* = though Perrotta may present one theory. Near the end of the book, Nora mentions that just before her family disappeared, she was frustrated at them and wished they'd all just vanish. Instants later, they're gone. Now, it's possible I'm overanalyzing what might've just been another expression of Nora's grief, yet this to me seemed like a 'reason' for the Departure. Some cosmic being or higher power decided to remove everyone on Earth who was having death or absence wished upon them at one particular instant, and the 140 million gone were the ultimate "be careful what you wish for" lesson. I admit this is an imperfect idea, since it's established in the book that the Departure seems completely random, whereas my theory would seem to mean that a large percentage of the 140 million would be dictators, terrorists, murderers, virtually every major politician and most major celebrities. Also, my theory may explain the 'why' of the Sudden Departure but it explains nothing else, and probably adds several more questions to the pile.
This leads to the one big elephant in the room about the series, which is what I hinting earlier when talking about the narrative gymnastics that might be needed to make this show last for multiple seasons. Obviously things will have to go beyond the events of the novel, and it's even possible the show could approach the thing that is definitively NOT part of the novel, which is explaining what the hell the Sudden Departure was all about. Lindelof had been pretty adamant in saying that this wasn't going to be part of the show but he left the door open just a crack in this interview with Alan Sepinwall when he noted they couldn't guarantee they WOULDN'T explore the Departure since he didn't want to seal himself off creatively.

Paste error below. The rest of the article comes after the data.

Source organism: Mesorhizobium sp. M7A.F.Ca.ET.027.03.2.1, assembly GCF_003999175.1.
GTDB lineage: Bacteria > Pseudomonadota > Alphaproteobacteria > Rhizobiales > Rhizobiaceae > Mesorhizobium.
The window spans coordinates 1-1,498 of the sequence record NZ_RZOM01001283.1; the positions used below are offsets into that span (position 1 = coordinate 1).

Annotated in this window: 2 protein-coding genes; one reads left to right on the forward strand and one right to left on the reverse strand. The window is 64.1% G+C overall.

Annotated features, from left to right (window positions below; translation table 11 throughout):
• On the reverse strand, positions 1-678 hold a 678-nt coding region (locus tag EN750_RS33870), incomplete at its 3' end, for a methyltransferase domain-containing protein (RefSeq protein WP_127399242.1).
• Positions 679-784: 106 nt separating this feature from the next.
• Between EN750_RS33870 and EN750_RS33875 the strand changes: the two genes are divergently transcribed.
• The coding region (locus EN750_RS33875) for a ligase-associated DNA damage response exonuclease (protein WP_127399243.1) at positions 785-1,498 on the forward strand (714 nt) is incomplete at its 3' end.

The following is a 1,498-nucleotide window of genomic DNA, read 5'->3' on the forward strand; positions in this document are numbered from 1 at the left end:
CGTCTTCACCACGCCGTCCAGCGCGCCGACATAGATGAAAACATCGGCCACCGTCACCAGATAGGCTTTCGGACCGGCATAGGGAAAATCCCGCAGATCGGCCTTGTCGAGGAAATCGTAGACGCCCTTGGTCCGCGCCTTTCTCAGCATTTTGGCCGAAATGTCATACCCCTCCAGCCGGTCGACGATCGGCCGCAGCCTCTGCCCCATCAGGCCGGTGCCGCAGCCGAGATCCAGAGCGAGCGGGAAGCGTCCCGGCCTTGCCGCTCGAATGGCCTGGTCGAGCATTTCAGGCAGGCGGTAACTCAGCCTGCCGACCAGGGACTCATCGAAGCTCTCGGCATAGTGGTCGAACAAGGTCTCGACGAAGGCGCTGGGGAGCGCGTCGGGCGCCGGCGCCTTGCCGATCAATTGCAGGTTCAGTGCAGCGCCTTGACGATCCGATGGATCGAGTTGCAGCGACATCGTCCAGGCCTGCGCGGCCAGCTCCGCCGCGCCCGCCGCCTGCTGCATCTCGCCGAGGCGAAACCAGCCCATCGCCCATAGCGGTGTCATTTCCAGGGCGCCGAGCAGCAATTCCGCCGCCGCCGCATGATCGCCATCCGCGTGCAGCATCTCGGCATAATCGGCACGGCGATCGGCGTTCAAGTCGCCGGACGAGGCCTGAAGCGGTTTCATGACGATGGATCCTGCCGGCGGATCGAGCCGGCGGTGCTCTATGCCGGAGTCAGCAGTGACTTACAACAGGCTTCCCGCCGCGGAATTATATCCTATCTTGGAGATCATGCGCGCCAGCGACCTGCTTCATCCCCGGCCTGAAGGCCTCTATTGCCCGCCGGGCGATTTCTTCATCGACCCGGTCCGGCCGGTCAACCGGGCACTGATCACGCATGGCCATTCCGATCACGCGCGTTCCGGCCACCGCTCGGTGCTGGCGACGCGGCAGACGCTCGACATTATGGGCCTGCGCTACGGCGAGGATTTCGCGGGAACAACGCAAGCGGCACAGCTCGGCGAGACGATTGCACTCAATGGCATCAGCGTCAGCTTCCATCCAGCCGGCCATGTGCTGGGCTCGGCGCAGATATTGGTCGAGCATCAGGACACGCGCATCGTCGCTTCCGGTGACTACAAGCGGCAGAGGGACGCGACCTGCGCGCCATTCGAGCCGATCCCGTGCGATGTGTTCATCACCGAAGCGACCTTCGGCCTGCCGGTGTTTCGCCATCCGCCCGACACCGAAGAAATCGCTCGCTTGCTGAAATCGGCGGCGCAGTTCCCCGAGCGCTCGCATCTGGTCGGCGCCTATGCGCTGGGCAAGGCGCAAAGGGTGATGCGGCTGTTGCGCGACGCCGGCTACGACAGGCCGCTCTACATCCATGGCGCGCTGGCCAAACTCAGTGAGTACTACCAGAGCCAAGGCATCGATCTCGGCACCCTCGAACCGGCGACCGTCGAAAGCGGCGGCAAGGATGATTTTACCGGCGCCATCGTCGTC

On the one hand, good for Lindelof for not putting himself into another "nope, they're not in purgatory" narrative box.* On the other hand, nothing would ruin The Leftovers as quickly as somehow getting into an exploration of the origins of the Sudden Departure. Perrotta had no intention of explaining it, my Nora theory aside. I feel like even hinting at answers or vaguely ascribing it to one thing or another would put this show down a garden path to inanity.
* = Also, grrr to most LOST finale haters, they weren't in friggin' purgatory! The alternate universe of the sixth season was some kind of limbo the characters found themselves in *after* they had died in the manners depicted on the Island. No, they didn't all "die in the plane crash" and the whole show didn't happen --- the events on the Island indeed took place and there wasn't a narrative cheat. This isn't so hard to understand. I swear, half the online hatred of that finale is based on sheer ignorance.
While Lindelof and Perrotta are undoubtedly clever writers, I flat-out don't believe they could ever possibly come up with a capital-a Answer for the vanishings that half the audience wouldn't automatically roll their eyes at. Aliens? An actual divine intervention for some reason? The devil? Hadron collider experiment gone awry? We don't need to know how the sausage is being made, we just want the leftovers. I realize that many viewers are watching this show only because of the narrative hook of the Departure, so Lindelof is somewhat damned if he does or damned if doesn't, but nope, he's only truly damned if he does. The idea of a show based around searching for meaning in the face of an unknowable situation is interesting enough that you don't' actually need the meaning.
So in short, I'm digging it so far. It is a flat-out creepy show that, even though I've read the book, I'm never really sure what the hell is going to happen. I'm very much looking forward to some of the iconic book moments recreated on screen (basically everything involving the Guilty Remnants is going to get increasingly frightening by the moment) and I have a lot of respect for these acting performances that are either already right on the edge of madness (Justin Theroux, Chris Zylka, Liv Tyler) or either drastically underplayed (Amy Brenneman and all the GR crew, Michael Gaston). Then there's Paterson Joseph, who only has to make minor adjustments to his hilarious Alan Johnson character from "Peep Show" to make it creepy as hell.